The day one take? $26.5 million. After a fairly typical Thursday decline, it bounced back to $22.9 million on Friday, followed by a 44% uptick on Saturday, and a mere (and practically unheard of) 16% decline on Sunday. A weekend take of $83.8 million and $125 million in five days. One of the most amazing things in box office history, ever. And we had just witnessed the three Lord of the Rings films.
The Passion of the Christ marched through, well, March and saw a resurgence during Easter week in April (including returning to the top spot that weekend from fifth place, also completely unprecedented in this day and age) and by the time the passion for The Passion wound down, it found itself with $370 million, good for seventh place in all time box office. Summer sequels Shrek 2 and Spider-Man 2 were both able to top it, but it's still the all-time highest grosser of a film not released in the summer or holiday seasons. Not much more attention was paid to the film except when the entertainment news noted that it had made Mel Gibson a very rich man and that the DVD was also setting sales records.
I had all but forgotten about the film (full disclosure: mainly because I have not seen The Passion of the Christ, and have no desire to) as the election neared. Yet I was still awe-struck by what the Fahrenheit 9/11 supporters had done. It was $119 million of us strong. There was no stopping us on Election Day.
And then it happened. The Passion won. Which, a few days removed, now makes absolute sense, considering the $251 million difference in the gross of the films.
On a long drive just today, I was struck by the parallels in the recent results of the election, what I witnessed at my viewing of Fahrenheit 9/11, and what I remember reading upon the release of The Passion.
Both films had audience members who more than likely had not seen a film in theaters in an extremely long time. Like I said, at my Fahrenheit 9/11 screening, I was amused by the discussion of people who clearly had not seen a movie in a long time (yes, there are commercials before we even get to the trailers now!) But I recall reading a wire article on The Passion of the Christ where a woman in her 80s was interviewed while waiting to buy her ticket. She was dressed in her Sunday best and revealed that the last film she saw in theaters was E.T. I imagine the reporter then had to break the news to the lady that a buck and a half was not quite enough to pay for her admission.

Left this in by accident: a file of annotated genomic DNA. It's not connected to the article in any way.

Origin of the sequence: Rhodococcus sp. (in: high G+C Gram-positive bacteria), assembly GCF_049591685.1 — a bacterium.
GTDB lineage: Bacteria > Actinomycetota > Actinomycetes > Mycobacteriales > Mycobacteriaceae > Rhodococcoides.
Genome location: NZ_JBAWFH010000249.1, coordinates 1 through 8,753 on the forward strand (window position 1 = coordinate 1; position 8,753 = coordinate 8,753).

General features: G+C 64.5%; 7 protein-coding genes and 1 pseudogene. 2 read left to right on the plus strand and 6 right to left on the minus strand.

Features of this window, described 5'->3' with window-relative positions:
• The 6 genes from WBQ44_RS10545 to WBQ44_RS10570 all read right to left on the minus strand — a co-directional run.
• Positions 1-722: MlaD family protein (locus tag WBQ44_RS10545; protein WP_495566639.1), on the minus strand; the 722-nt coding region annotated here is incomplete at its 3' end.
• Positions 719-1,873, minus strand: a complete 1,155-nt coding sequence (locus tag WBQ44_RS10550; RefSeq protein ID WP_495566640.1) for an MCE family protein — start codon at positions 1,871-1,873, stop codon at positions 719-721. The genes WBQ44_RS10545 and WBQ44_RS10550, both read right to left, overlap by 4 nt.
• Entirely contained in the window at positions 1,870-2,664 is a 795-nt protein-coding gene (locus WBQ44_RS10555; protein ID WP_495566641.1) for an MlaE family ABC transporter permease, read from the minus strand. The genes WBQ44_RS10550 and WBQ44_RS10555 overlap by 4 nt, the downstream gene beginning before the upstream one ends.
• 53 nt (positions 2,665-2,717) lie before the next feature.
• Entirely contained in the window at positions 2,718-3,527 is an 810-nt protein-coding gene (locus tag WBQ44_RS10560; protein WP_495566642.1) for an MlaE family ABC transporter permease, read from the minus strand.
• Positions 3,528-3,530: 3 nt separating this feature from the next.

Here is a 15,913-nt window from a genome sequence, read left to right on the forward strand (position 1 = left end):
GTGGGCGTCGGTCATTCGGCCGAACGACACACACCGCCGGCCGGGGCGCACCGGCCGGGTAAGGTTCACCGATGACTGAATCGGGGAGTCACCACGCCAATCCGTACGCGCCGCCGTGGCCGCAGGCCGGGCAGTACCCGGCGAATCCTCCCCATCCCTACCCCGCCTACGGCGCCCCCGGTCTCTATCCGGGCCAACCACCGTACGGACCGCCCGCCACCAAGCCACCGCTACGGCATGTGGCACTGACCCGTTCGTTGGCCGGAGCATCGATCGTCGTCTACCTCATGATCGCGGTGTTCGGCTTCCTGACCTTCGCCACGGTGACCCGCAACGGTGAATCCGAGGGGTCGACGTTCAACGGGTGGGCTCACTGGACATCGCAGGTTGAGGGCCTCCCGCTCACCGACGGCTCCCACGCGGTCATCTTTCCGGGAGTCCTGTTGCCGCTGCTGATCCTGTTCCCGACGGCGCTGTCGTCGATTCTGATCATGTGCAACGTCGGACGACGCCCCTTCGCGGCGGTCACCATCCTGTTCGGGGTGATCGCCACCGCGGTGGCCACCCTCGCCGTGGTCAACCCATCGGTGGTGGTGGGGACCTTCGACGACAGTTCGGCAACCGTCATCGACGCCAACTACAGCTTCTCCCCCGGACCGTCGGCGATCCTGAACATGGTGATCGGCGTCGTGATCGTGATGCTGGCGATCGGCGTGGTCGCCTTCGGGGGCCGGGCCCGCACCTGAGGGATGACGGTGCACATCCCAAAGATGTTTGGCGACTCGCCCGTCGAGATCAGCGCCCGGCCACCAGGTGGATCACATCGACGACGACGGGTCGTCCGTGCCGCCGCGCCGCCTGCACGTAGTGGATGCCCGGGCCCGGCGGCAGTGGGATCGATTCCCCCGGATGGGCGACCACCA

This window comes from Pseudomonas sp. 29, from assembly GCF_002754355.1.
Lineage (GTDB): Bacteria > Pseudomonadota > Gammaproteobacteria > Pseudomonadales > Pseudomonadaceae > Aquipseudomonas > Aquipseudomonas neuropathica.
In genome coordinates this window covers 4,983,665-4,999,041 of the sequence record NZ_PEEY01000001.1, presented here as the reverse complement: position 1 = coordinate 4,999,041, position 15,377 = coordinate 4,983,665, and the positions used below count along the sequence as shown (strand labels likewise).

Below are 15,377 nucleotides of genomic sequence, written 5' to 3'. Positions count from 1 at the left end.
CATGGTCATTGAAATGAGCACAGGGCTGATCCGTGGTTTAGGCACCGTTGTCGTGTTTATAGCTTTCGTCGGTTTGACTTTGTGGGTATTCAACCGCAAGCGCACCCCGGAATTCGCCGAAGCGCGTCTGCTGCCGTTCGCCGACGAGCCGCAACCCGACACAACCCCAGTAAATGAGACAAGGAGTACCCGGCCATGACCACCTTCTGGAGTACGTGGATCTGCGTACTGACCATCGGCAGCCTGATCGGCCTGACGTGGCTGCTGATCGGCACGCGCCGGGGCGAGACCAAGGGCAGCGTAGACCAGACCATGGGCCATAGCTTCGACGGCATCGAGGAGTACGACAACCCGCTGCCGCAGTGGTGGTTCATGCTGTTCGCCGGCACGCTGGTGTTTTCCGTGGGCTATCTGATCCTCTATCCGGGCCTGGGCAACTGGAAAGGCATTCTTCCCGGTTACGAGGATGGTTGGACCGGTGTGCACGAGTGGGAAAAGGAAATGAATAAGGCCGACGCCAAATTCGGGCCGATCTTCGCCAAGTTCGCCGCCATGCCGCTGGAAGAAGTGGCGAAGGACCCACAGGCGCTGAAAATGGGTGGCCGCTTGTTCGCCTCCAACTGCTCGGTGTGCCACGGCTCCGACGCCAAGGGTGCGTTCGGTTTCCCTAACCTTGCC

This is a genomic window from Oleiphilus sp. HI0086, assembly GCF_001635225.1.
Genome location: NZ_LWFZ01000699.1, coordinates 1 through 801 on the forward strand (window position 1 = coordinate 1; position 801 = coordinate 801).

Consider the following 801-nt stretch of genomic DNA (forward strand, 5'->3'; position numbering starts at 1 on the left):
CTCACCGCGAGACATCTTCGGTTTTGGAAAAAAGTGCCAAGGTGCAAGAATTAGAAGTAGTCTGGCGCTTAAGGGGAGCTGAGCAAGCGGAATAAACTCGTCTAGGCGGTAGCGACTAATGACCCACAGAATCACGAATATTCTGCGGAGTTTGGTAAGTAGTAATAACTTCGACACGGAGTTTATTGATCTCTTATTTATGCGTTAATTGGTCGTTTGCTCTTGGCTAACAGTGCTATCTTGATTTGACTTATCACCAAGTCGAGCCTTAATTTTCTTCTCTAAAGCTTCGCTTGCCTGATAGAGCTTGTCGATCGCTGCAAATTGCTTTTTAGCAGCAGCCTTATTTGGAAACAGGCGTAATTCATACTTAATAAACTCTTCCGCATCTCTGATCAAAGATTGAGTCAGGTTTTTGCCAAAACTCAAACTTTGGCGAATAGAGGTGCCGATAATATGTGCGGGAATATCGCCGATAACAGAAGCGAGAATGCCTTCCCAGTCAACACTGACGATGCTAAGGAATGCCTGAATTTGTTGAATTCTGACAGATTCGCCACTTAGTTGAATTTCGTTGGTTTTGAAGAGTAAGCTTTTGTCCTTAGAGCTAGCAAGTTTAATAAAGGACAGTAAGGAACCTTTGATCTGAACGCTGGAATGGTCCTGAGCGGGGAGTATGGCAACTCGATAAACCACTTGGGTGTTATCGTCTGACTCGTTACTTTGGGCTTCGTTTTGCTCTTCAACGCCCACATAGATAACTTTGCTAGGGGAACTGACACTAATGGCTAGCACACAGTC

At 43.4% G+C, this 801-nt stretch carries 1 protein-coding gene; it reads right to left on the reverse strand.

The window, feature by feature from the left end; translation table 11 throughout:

That's the kind of voter this election brought out. Certainly, the Fahrenheit 9/11 side was more mobilized than it had been in years, and whether or not Moore had a lot to do with that is debatable but I don't think it can be denied. But still, there were $251 million more of them than there were of us.
When we hear that moral values were cited as one of the key reasons why a voter chose one candidate over the other, it at first seems difficult to believe to the $119 million of us who saw Fahrenheit 9/11 as what would lead us to the promised land, so to speak. But we need only to look at the amazing year that has been the 2004 box office to understand exactly how and why, and where these people came from.
(And none of that "well, if Shrek 2 did so well, how come the Green Party didn't do any better?" garbage, okay?)